A Drug Crime Lawyer Grand Rapids, MI Trusts Explains the Current Law on Driving After Using Marijuana
For a long time, the possession of marijuana was illegal in Michigan. Driving with any amount of marijuana, because it was illegal to use or possess it, was illegal. But with the recent changes in the law, the boundaries of using marijuana and operating a vehicle are not so clear. If you are charged with a driving offense involving marijuana, you will want a drug crime lawyer Grand Rapids, MI trusts on your side.
Driving under the influence is illegal. Under MCL 257.625(1), a person, whether licensed or not, may not operate a vehicle upon a highway or other place open to the general public or generally accessible to motor vehicles if that person is operating while intoxicated. Operating while intoxicated includes a person under the influence of a controlled substance. Marijuana is a controlled substance. It is also unlawful for a person to drive if his or her ability to drive is “visibly impaired” due to the consumption of a controlled substance.
There is also a law in Michigan that it is illegal to drive with any amount of a controlled substance, including marijuana. The law is commonly referred to as Operating with the Presence of Drugs. MCL 257.625(8). With marijuana now legal, it seems unclear that this would be the current law. Under the Michigan Regulation and Taxation of Marihuana Act, the law which made it legal to use, possess, and cultivate marijuana, there is no direct mention of how the act affects the crime of Operating with the Presence of Drugs.
With the consumption of alcohol related to driving, there is a legal limit set at 0.08 grams or more per 100 milliliters of blood, per 210 liters of breath, or per 67 milliliters of urine. Unlike alcohol, there is no legal limit in Michigan for marijuana. There are cases that have analyzed this issue under the Michigan Medical Marihuana Act (MMMA), which allows registered medical marijuana patients to use and possess marijuana. In those cases, the courts have said that because it is lawful for one to use and possess marijuana as a valid cardholder, unlawful conduct would require more than having any amount of marijuana in one’s system and requires some effect on the person. So, the charge of Operating with the Presence of Drugs does not apply to valid medical marijuana patients. It is still unlawful for those who qualify under the MMMA to drive while under the influence of marijuana.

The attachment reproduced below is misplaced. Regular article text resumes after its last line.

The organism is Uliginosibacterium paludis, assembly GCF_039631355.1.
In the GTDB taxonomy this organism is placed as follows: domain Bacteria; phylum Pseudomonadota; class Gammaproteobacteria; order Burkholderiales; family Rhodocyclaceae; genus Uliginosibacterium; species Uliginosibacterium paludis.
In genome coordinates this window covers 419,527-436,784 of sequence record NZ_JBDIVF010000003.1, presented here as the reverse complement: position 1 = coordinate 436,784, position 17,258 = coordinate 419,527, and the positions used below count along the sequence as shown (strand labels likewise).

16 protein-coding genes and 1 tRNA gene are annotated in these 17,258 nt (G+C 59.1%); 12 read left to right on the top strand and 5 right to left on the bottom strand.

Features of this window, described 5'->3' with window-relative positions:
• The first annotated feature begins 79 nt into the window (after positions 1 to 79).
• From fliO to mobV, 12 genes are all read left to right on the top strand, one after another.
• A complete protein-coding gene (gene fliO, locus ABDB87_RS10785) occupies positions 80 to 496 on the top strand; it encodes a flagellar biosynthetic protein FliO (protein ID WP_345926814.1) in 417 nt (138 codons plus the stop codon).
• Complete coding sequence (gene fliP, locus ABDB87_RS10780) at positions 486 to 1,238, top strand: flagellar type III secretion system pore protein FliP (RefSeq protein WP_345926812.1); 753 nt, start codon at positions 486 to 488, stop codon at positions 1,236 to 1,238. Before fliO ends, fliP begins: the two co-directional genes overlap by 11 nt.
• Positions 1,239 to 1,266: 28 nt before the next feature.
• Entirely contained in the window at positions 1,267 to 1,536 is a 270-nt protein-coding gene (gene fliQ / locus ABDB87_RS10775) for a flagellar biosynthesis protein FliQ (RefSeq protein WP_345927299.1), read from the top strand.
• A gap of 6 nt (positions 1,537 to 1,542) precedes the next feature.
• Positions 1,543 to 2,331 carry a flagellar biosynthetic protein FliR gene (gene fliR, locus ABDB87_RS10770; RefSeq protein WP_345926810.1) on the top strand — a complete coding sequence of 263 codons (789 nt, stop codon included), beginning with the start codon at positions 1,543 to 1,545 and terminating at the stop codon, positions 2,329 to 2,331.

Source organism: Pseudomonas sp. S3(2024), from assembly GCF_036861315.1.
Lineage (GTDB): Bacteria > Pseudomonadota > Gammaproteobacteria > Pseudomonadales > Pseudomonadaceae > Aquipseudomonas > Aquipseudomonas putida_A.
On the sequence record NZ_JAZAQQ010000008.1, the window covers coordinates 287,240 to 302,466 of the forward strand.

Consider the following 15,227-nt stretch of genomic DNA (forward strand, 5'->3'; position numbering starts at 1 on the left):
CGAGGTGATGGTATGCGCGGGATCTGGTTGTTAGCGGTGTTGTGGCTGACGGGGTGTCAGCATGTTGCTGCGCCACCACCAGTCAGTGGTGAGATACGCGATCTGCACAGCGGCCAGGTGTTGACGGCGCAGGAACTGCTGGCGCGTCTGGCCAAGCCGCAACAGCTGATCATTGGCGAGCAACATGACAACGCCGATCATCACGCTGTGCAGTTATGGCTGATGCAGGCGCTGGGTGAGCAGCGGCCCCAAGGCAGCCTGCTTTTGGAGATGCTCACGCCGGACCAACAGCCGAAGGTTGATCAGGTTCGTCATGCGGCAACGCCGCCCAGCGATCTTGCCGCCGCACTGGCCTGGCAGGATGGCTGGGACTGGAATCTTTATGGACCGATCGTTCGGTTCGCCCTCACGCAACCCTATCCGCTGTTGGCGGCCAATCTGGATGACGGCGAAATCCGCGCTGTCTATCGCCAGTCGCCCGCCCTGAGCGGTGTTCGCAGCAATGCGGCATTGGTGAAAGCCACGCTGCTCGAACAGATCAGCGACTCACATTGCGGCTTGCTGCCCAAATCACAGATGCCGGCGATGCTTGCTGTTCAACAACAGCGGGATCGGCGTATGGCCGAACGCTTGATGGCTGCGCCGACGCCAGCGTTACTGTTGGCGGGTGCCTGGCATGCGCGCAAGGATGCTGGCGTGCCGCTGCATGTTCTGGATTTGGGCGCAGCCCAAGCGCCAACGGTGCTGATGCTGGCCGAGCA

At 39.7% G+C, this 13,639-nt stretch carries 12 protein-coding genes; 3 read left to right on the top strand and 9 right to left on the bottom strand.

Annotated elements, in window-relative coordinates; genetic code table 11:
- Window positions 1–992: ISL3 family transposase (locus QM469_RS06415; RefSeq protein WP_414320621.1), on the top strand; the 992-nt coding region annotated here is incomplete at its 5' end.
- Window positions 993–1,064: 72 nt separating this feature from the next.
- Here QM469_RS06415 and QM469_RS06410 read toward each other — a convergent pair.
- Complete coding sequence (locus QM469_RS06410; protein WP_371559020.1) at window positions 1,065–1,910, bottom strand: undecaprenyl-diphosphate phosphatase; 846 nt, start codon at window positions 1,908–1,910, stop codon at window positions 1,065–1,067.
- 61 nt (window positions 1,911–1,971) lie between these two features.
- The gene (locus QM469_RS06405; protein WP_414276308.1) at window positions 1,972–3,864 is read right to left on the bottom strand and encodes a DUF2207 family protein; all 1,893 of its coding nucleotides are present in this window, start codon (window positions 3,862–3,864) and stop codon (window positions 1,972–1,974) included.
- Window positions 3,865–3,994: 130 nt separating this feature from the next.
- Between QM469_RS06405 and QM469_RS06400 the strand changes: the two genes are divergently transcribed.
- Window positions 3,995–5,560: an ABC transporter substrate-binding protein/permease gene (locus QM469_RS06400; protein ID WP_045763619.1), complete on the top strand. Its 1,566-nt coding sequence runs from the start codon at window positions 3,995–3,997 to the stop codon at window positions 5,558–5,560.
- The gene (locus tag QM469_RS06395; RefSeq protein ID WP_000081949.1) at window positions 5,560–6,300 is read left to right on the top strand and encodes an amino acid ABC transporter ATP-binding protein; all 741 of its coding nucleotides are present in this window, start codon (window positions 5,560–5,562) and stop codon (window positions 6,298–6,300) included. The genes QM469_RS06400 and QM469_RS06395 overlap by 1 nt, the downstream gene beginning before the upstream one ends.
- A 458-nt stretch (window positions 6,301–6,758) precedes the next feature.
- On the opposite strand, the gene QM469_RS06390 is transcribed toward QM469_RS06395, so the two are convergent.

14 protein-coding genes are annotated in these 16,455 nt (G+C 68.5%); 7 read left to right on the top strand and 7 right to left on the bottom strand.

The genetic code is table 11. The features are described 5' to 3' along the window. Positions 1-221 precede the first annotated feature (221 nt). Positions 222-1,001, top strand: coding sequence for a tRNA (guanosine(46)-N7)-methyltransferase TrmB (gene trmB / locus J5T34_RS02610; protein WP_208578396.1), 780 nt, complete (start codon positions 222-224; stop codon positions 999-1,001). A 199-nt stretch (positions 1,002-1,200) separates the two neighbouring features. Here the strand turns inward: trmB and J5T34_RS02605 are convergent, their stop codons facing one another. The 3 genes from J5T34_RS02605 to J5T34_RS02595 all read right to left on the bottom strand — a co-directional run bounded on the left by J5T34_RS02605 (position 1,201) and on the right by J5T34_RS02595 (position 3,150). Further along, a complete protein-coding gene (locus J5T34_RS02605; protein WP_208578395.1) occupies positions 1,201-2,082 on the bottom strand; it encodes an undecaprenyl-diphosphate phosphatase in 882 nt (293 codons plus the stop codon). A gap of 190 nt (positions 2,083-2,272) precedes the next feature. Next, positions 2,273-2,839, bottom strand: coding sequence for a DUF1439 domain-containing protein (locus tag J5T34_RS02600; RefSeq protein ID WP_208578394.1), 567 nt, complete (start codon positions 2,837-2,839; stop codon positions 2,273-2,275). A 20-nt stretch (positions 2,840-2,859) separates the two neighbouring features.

Likewise, because marijuana is now legal this should be the case now for everyone. The law has not yet been established, so it requires some analysis to come to this conclusion. Both the MMMA and the Michigan Regulation and Taxation of Marihuana Act make it lawful for individuals to use and “internally possess” marijuana. Both laws hold that any other laws that are inconsistent do not apply to conduct that is permitted by the acts. The law that makes it unlawful to drive with any amount of marijuana would be inconsistent with the lawful conduct of internally possessing marijuana, and therefore should be overruled.
As with many things in the law, what should and what is are two very different things. Simply because it is the legal opinion of some that one should no longer lawfully be charged with Operating with the Presence of Drugs if the drug at issue is marijuana, does not necessarily mean that is the current law. As mentioned previously, the Michigan Regulation and Taxation of Marihuana Act does not explicitly overrule the crime of Operating with the Presence of Drugs, so unless and until a court makes a finding that it is not unlawful, the law remains unclear. Even so, if you are charged with a driving offense involving marijuana, you will want a drug crime lawyer Grand Rapids, MI trusts like the attorneys at Blanchard Law to review your case for any potential defenses. Give us a call at 616-773-2945 to speak with a lawyer today.